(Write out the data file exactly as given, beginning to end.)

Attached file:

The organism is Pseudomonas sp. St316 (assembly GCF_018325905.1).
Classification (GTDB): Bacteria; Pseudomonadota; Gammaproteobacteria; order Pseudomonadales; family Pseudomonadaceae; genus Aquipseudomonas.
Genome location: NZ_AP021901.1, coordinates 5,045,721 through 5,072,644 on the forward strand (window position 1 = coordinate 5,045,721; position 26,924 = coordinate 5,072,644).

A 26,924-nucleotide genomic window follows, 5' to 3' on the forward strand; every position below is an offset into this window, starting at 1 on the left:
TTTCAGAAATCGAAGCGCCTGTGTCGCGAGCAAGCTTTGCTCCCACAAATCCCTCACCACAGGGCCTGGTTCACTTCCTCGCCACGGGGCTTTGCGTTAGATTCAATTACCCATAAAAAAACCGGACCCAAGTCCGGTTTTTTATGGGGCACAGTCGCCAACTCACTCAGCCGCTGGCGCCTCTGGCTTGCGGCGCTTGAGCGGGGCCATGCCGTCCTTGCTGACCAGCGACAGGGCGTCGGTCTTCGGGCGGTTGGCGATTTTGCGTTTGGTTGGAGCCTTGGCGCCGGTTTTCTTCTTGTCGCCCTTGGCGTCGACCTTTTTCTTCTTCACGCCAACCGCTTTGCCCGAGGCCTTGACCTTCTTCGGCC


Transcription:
The organism is Pseudomonas sp. St316 (assembly GCF_018325905.1).
Classification (GTDB): Bacteria; Pseudomonadota; Gammaproteobacteria; order Pseudomonadales; family Pseudomonadaceae; genus Aquipseudomonas.
Genome location: NZ_AP021901.1, coordinates 5,045,721 through 5,072,644 on the forward strand (window position 1 = coordinate 5,045,721; position 26,924 = coordinate 5,072,644).

A 26,924-nucleotide genomic window follows, 5' to 3' on the forward strand; every position below is an offset into this window, starting at 1 on the left:
TTTCAGAAATCGAAGCGCCTGTGTCGCGAGCAAGCTTTGCTCCCACAAATCCCTCACCACAGGGCCTGGTTCACTTCCTCGCCACGGGGCTTTGCGTTAGATTCAATTACCCATAAAAAAACCGGACCCAAGTCCGGTTTTTTATGGGGCACAGTCGCCAACTCACTCAGCCGCTGGCGCCTCTGGCTTGCGGCGCTTGAGCGGGGCCATGCCGTCCTTGCTGACCAGCGACAGGGCGTCGGTCTTCGGGCGGTTGGCGATTTTGCGTTTGGTTGGAGCCTTGGCGCCGGTTTTCTTCTTGTCGCCCTTGGCGTCGACCTTTTTCTTCTTCACGCCAACCGCTTTGCCCGAGGCCTTGACCTTCTTCGGCC